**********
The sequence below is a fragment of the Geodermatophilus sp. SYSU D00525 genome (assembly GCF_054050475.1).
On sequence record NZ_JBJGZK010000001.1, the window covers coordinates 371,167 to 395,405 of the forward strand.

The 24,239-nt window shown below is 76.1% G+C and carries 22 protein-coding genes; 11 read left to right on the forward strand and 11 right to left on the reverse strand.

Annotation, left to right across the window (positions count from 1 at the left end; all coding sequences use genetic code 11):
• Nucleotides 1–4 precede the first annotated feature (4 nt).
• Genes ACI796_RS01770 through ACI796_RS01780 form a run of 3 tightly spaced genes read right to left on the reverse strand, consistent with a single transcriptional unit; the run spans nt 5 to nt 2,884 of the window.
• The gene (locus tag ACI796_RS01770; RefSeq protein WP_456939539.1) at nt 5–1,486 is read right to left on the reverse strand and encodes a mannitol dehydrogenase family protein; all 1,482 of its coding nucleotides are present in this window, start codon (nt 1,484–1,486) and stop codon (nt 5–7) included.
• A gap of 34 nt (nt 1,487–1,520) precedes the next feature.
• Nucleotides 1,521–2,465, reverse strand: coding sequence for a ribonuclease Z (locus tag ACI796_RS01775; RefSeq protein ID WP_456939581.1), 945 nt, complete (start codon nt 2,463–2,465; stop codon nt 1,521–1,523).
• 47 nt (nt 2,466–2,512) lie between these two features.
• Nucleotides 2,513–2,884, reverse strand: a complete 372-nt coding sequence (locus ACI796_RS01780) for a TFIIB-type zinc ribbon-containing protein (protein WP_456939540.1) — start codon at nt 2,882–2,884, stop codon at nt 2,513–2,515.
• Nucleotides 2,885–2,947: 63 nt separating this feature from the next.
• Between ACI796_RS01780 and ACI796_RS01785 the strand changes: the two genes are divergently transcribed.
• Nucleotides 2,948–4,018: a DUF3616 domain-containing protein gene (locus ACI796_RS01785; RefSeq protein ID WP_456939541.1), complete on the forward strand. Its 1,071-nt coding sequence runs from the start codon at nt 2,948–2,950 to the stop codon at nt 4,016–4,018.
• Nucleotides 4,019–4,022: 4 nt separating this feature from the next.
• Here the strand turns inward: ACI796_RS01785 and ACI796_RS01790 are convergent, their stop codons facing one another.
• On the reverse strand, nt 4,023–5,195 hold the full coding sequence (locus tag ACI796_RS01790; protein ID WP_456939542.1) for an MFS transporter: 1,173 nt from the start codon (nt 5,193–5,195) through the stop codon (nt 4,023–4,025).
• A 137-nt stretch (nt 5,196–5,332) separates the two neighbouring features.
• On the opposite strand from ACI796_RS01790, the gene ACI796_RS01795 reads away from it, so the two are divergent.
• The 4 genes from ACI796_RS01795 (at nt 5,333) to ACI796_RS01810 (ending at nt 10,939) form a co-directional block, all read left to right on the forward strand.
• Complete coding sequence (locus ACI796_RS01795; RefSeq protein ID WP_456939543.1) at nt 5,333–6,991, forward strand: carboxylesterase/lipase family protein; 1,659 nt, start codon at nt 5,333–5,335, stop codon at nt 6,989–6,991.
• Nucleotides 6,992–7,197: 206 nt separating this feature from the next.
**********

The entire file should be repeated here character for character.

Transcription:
The sequence below is a fragment of the Geodermatophilus sp. SYSU D00525 genome (assembly GCF_054050475.1).
On sequence record NZ_JBJGZK010000001.1, the window covers coordinates 371,167 to 395,405 of the forward strand.

The 24,239-nt window shown below is 76.1% G+C and carries 22 protein-coding genes; 11 read left to right on the forward strand and 11 right to left on the reverse strand.

Annotation, left to right across the window (positions count from 1 at the left end; all coding sequences use genetic code 11):
• Nucleotides 1–4 precede the first annotated feature (4 nt).
• Genes ACI796_RS01770 through ACI796_RS01780 form a run of 3 tightly spaced genes read right to left on the reverse strand, consistent with a single transcriptional unit; the run spans nt 5 to nt 2,884 of the window.
• The gene (locus tag ACI796_RS01770; RefSeq protein WP_456939539.1) at nt 5–1,486 is read right to left on the reverse strand and encodes a mannitol dehydrogenase family protein; all 1,482 of its coding nucleotides are present in this window, start codon (nt 1,484–1,486) and stop codon (nt 5–7) included.
• A gap of 34 nt (nt 1,487–1,520) precedes the next feature.
• Nucleotides 1,521–2,465, reverse strand: coding sequence for a ribonuclease Z (locus tag ACI796_RS01775; RefSeq protein ID WP_456939581.1), 945 nt, complete (start codon nt 2,463–2,465; stop codon nt 1,521–1,523).
• 47 nt (nt 2,466–2,512) lie between these two features.
• Nucleotides 2,513–2,884, reverse strand: a complete 372-nt coding sequence (locus ACI796_RS01780) for a TFIIB-type zinc ribbon-containing protein (protein WP_456939540.1) — start codon at nt 2,882–2,884, stop codon at nt 2,513–2,515.
• Nucleotides 2,885–2,947: 63 nt separating this feature from the next.
• Between ACI796_RS01780 and ACI796_RS01785 the strand changes: the two genes are divergently transcribed.
• Nucleotides 2,948–4,018: a DUF3616 domain-containing protein gene (locus ACI796_RS01785; RefSeq protein ID WP_456939541.1), complete on the forward strand. Its 1,071-nt coding sequence runs from the start codon at nt 2,948–2,950 to the stop codon at nt 4,016–4,018.
• Nucleotides 4,019–4,022: 4 nt separating this feature from the next.
• Here the strand turns inward: ACI796_RS01785 and ACI796_RS01790 are convergent, their stop codons facing one another.
• On the reverse strand, nt 4,023–5,195 hold the full coding sequence (locus tag ACI796_RS01790; protein ID WP_456939542.1) for an MFS transporter: 1,173 nt from the start codon (nt 5,193–5,195) through the stop codon (nt 4,023–4,025).
• A 137-nt stretch (nt 5,196–5,332) separates the two neighbouring features.
• On the opposite strand from ACI796_RS01790, the gene ACI796_RS01795 reads away from it, so the two are divergent.
• The 4 genes from ACI796_RS01795 (at nt 5,333) to ACI796_RS01810 (ending at nt 10,939) form a co-directional block, all read left to right on the forward strand.
• Complete coding sequence (locus ACI796_RS01795; RefSeq protein ID WP_456939543.1) at nt 5,333–6,991, forward strand: carboxylesterase/lipase family protein; 1,659 nt, start codon at nt 5,333–5,335, stop codon at nt 6,989–6,991.
• Nucleotides 6,992–7,197: 206 nt separating this feature from the next.